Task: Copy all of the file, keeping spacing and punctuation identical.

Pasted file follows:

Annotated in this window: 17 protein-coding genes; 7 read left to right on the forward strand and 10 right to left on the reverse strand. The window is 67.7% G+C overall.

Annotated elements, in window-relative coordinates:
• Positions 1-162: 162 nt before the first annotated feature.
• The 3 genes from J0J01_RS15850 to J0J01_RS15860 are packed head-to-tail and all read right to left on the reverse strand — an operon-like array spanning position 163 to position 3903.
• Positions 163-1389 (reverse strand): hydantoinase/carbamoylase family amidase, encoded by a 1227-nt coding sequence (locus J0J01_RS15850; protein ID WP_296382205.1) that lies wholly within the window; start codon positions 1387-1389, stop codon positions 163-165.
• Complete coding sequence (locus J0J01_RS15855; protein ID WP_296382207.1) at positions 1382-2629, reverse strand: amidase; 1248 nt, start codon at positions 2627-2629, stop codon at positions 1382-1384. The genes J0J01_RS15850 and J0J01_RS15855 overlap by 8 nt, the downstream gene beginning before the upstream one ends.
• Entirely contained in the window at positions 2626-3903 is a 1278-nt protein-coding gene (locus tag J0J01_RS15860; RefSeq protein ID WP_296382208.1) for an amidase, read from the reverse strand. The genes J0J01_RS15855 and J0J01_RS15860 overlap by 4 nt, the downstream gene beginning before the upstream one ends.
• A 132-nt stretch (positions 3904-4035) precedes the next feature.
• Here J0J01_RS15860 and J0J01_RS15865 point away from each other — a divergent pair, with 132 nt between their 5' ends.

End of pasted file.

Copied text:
Annotated in this window: 17 protein-coding genes; 7 read left to right on the forward strand and 10 right to left on the reverse strand. The window is 67.7% G+C overall.

Annotated elements, in window-relative coordinates:
• Positions 1-162: 162 nt before the first annotated feature.
• The 3 genes from J0J01_RS15850 to J0J01_RS15860 are packed head-to-tail and all read right to left on the reverse strand — an operon-like array spanning position 163 to position 3903.
• Positions 163-1389 (reverse strand): hydantoinase/carbamoylase family amidase, encoded by a 1227-nt coding sequence (locus J0J01_RS15850; protein ID WP_296382205.1) that lies wholly within the window; start codon positions 1387-1389, stop codon positions 163-165.
• Complete coding sequence (locus J0J01_RS15855; protein ID WP_296382207.1) at positions 1382-2629, reverse strand: amidase; 1248 nt, start codon at positions 2627-2629, stop codon at positions 1382-1384. The genes J0J01_RS15850 and J0J01_RS15855 overlap by 8 nt, the downstream gene beginning before the upstream one ends.
• Entirely contained in the window at positions 2626-3903 is a 1278-nt protein-coding gene (locus tag J0J01_RS15860; RefSeq protein ID WP_296382208.1) for an amidase, read from the reverse strand. The genes J0J01_RS15855 and J0J01_RS15860 overlap by 4 nt, the downstream gene beginning before the upstream one ends.
• A 132-nt stretch (positions 3904-4035) precedes the next feature.
• Here J0J01_RS15860 and J0J01_RS15865 point away from each other — a divergent pair, with 132 nt between their 5' ends.